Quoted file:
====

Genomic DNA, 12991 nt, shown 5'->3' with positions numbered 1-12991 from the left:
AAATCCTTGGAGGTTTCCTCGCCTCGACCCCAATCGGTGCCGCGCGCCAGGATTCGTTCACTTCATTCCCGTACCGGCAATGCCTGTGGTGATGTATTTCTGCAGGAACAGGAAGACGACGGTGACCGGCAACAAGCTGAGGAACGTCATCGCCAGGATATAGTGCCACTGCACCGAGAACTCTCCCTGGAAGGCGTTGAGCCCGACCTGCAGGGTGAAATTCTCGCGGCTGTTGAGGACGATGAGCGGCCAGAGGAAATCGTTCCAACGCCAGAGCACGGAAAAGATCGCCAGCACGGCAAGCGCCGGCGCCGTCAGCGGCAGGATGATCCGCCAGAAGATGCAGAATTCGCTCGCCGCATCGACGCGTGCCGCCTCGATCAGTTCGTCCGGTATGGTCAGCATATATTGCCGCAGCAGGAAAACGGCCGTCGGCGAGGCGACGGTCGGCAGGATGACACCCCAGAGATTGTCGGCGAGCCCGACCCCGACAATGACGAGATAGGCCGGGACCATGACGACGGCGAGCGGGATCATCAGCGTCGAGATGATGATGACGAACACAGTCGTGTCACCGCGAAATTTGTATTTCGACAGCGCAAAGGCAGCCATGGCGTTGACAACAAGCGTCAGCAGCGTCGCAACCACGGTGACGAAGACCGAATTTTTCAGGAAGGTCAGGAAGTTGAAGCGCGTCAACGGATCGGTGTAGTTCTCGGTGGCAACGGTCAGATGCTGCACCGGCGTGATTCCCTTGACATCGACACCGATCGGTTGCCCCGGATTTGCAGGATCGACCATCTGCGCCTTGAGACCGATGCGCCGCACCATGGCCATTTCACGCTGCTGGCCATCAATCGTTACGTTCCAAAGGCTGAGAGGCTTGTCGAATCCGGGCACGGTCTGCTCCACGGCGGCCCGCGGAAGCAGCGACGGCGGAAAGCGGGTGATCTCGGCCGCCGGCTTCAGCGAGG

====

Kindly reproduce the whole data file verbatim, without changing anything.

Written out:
Genomic DNA, 12991 nt, shown 5'->3' with positions numbered 1-12991 from the left:
AAATCCTTGGAGGTTTCCTCGCCTCGACCCCAATCGGTGCCGCGCGCCAGGATTCGTTCACTTCATTCCCGTACCGGCAATGCCTGTGGTGATGTATTTCTGCAGGAACAGGAAGACGACGGTGACCGGCAACAAGCTGAGGAACGTCATCGCCAGGATATAGTGCCACTGCACCGAGAACTCTCCCTGGAAGGCGTTGAGCCCGACCTGCAGGGTGAAATTCTCGCGGCTGTTGAGGACGATGAGCGGCCAGAGGAAATCGTTCCAACGCCAGAGCACGGAAAAGATCGCCAGCACGGCAAGCGCCGGCGCCGTCAGCGGCAGGATGATCCGCCAGAAGATGCAGAATTCGCTCGCCGCATCGACGCGTGCCGCCTCGATCAGTTCGTCCGGTATGGTCAGCATATATTGCCGCAGCAGGAAAACGGCCGTCGGCGAGGCGACGGTCGGCAGGATGACACCCCAGAGATTGTCGGCGAGCCCGACCCCGACAATGACGAGATAGGCCGGGACCATGACGACGGCGAGCGGGATCATCAGCGTCGAGATGATGATGACGAACACAGTCGTGTCACCGCGAAATTTGTATTTCGACAGCGCAAAGGCAGCCATGGCGTTGACAACAAGCGTCAGCAGCGTCGCAACCACGGTGACGAAGACCGAATTTTTCAGGAAGGTCAGGAAGTTGAAGCGCGTCAACGGATCGGTGTAGTTCTCGGTGGCAACGGTCAGATGCTGCACCGGCGTGATTCCCTTGACATCGACACCGATCGGTTGCCCCGGATTTGCAGGATCGACCATCTGCGCCTTGAGACCGATGCGCCGCACCATGGCCATTTCACGCTGCTGGCCATCAATCGTTACGTTCCAAAGGCTGAGAGGCTTGTCGAATCCGGGCACGGTCTGCTCCACGGCGGCCCGCGGAAGCAGCGACGGCGGAAAGCGGGTGATCTCGGCCGCCGGCTTCAGCGAGG